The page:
“To say that we have the answer now is foolish,” Dodgers pitching coach Mark Prior said. “I don’t think anybody truly has the answers. We’re just gonna have to be honest with each other and make some calls, whether they’re right, wrong, and we probably won’t know that until the end of the year.”

    Prior’s biggest concern lies with young pitchers who got most of their work at teams’ alternate sites last year.

    There were a combined 235 stints on the injured list by pitchers from 2018 to 2019. In 2020 alone, when COVID-19 forced spring training to shut down and several players ramped up too quickly for the summer restart, there were 197 non-COVID IL stints by pitchers, according to research from ESPN Stats & Information. Those injuries — and the lack of a minor league season, which forced noncompetitive teams to often use major league games for development — prompted several high-profile prospects to debut sooner than projected.

    Of the 32 pitching prospects who dotted Kiley McDaniel’s Top 100 list last year, 15 appeared in the majors in 2020 and only two of them, Dustin May of the Dodgers and Jesus Luzardo of the Oakland Athletics, logged at least 40 innings. A 30% innings increase — the general rule of thumb for developing young pitchers — will often be unrealistic in 2021. The Tigers personify this issue. They employ three young, talented starters ready to assume regular rotation spots in Casey Mize, Tarik Skubal and Matt Manning, none of whom registered more than 30 professional innings last season.

    “We as a staff have to develop a plan for them, we as a front office and as an organization will have an overarching plan going into the season,” Tigers manager A.J. Hinch said. “But the player has to go out on the field and go out and compete as hard as he can for as long as he can.”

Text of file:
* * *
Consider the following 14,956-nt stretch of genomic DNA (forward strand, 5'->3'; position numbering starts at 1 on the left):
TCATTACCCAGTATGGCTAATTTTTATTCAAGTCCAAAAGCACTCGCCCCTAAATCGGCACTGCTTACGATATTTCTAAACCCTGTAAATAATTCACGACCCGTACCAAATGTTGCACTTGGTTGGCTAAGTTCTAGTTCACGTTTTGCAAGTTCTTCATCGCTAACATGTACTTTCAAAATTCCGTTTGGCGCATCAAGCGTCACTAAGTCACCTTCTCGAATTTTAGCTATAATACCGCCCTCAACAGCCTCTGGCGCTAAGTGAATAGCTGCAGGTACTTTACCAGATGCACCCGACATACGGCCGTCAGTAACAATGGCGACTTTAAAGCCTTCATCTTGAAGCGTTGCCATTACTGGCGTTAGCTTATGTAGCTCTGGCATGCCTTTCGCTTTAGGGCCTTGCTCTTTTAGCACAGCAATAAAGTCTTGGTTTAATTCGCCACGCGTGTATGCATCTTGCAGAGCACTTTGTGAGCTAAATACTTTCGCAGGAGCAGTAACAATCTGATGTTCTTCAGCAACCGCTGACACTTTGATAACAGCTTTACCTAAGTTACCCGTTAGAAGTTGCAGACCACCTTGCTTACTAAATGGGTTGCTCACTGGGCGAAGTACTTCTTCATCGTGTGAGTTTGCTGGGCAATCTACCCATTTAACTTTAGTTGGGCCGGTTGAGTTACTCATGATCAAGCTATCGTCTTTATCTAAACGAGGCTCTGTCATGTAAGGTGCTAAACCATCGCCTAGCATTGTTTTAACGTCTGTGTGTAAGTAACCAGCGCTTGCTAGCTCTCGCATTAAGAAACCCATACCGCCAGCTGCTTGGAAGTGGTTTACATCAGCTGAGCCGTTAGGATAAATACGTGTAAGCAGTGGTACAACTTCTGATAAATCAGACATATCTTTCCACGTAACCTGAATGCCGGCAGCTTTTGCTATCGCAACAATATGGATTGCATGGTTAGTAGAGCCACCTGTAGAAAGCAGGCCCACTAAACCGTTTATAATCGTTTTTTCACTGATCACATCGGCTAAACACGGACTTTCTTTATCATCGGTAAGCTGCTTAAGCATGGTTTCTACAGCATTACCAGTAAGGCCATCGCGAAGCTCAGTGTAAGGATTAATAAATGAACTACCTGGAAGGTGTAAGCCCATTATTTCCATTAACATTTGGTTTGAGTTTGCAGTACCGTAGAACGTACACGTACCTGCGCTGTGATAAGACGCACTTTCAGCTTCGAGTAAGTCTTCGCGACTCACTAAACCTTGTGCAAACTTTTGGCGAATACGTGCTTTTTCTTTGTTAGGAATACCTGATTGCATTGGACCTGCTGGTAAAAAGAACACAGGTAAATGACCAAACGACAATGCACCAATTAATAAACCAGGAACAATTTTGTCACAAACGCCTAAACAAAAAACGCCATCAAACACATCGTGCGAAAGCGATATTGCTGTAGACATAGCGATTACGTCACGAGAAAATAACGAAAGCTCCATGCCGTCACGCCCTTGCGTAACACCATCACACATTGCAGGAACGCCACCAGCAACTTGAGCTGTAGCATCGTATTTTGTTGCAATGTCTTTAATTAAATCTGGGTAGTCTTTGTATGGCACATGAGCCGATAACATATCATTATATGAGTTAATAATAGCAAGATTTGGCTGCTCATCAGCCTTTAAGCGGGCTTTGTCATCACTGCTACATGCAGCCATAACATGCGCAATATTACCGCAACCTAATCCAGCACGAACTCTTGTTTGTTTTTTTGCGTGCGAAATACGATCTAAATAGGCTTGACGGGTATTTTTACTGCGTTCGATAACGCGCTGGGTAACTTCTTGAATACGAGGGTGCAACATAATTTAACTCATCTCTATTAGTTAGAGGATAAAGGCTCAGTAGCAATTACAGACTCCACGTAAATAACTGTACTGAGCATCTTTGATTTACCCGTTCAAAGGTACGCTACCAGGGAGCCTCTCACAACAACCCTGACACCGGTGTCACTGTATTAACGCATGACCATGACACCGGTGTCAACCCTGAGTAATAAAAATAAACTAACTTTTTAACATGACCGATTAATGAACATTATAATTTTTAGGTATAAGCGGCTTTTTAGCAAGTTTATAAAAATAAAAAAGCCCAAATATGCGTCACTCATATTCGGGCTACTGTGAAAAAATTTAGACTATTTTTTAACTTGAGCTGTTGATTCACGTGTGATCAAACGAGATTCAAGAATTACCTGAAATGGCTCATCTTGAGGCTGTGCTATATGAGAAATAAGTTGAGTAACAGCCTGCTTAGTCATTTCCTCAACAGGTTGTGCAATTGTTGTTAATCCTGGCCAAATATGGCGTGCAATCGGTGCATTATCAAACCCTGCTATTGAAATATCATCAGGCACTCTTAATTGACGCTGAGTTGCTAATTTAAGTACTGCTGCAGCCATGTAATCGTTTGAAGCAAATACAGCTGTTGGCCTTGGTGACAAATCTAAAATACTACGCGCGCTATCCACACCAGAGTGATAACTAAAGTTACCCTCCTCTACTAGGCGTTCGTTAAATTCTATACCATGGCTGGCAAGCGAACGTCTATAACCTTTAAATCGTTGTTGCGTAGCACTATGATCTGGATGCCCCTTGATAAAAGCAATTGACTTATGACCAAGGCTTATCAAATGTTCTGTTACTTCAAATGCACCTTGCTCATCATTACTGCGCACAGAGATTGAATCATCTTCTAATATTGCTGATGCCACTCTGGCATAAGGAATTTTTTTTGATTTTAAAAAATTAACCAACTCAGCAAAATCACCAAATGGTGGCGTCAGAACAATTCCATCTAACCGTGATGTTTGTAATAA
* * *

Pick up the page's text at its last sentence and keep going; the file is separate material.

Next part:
Walker Buehler mostly rested during last year’s three-month shutdown and finished the season feeling as if he “left a lot of bullets on the table,” Dodgers manager Dave Roberts said, prompting a significantly more aggressive offseason throwing program. Buehler’s teammate Blake Treinen took the opposite approach, throwing to college hitters and taking part in aggressive bullpen sessions between the end of spring training and the start of summer camp in an effort to build a foundation for 2021. Several others mimicked that approach, including one veteran starting pitcher who falls among the list of players accumulating less than 200 innings from 2019 to 2020.

    That pitcher, who felt more comfortable speaking candidly if left anonymous, said he’ll prepare like normal, remain conscious about not pushing himself too early, continually monitor his health and hope for the best.

    “I’d be more concerned about relievers,” he said. “They’re gonna get crazy amounts of work.”

    From 2016 to 2020, the percentage of regular-season innings absorbed by relievers jumped from 36.7 to 38.1 to 40.1 to 42.1 to 44.5. That rate should only increase in 2021, a major detriment to the pace-of-play issues that torment the sport. Teams like the Dodgers and the San Diego Padres, aggressive in their offseason pursuit of pitching despite built-in depth through their minor league system, will be at a significant advantage. Most of the others will have no choice but to push pitchers beyond what’s comfortable.

    “I imagine teams are gonna be conservative, and rightly so, so hopefully that minimizes some of the result of it,” Bauer said. “Hopefully you don’t see that many injuries just because of the conservatism on that end. But yeah — if the teams operated just as normal, and they threw their guys out there for the normal innings limits, I think it’d be a big problem.”